The Dark Side of Made in America

Facebooktwittergoogle_plusredditpinterestlinkedinmailFacebooktwittergoogle_plusredditpinterestlinkedinmail
water crisis california
Photo courtesy wikimedia

I was walking through my local food co-op about two weeks ago in search of produce. Signs hanging above the apricots and strawberries read “From USA.” The same sign hung over the lettuce, the spinach, the squash, the chard, the cherries, the blueberries, and the figs. Stickers with the words clung to apples and oranges, pears and tomatoes. The words labeling American independence covered almost the entire produce section of the store.

The words for most of the produce were a lie, and what’s worse is there’s almost no way to tell which ones. Southern and middle California grows most of the produce Americans eat. Arizona’s contributes a fair share as does New Mexico and Colorado. Because they also happen to be desert states, most of the water needed to grow these water-loving plants comes from taking huge amounts of water from nearby (and not so nearby) rivers and bringing them to these otherwise parched locations.Los Angeles and the San Fernando Valley especially rely on pulling water from everywhere it can to supplement the huge farming industry its created. Because these areas provide almost no water themselves and require so much, state and federal laws have been bent, “forgotten,” and in some cases blatantly ignored to get the water.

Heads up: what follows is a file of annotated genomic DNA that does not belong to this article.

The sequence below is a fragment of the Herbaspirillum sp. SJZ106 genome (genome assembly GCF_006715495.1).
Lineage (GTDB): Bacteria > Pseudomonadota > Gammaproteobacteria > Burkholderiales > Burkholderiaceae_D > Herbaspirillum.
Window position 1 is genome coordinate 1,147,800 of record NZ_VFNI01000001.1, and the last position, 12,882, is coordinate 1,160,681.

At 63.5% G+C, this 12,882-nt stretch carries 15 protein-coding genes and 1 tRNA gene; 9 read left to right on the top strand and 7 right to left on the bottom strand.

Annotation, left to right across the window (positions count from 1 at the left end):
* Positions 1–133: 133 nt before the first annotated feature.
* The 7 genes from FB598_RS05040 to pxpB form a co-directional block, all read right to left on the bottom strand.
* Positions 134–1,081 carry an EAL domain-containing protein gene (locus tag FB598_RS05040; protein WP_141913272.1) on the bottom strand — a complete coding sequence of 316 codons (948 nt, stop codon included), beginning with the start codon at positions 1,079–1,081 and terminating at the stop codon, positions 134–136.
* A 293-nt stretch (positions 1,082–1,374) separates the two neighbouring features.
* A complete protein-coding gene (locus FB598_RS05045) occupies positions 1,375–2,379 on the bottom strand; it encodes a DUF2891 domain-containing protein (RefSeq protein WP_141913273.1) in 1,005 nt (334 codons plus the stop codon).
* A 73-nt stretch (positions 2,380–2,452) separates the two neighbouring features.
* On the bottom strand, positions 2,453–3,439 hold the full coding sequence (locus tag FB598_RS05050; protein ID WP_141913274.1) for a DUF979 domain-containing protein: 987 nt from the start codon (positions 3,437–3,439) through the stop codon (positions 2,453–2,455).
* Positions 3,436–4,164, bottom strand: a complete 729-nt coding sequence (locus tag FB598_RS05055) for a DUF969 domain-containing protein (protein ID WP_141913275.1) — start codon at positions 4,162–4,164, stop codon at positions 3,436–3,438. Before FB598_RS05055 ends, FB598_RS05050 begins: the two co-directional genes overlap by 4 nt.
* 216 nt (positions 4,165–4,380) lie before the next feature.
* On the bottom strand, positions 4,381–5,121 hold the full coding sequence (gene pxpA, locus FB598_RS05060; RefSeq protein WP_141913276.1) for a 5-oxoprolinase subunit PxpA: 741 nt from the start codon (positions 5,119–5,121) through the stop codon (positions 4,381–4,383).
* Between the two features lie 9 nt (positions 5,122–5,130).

Stealing has been a longstanding history in the fight for water out west, and southern California’s existence owes itself to that history. L.A. effectively destroyed the Owens Valley economy through the Owens Valley Project in the turn of the century, and they have been pulling and demanding and stealing more water from farther away ever since. They’re just one example. Other cities and other states can share the blame.

As can I, and you. I looked at the figs with the Made-In-USA tag, and I knew that meant nothing for the environment and little for economics. Really it’s about politics. I decided I would contribute no more to that water oligopoly. I will buy local and eat local, and I will share here how to do it affordably. The more I learn about the issues, the more I will share in this blog.

Fort Berthold Indian Reservation

twittergoogle_pluspinterestlinkedinrssinstagramtwittergoogle_pluspinterestlinkedinrssinstagram

Leave a Reply

Your email address will not be published. Required fields are marked *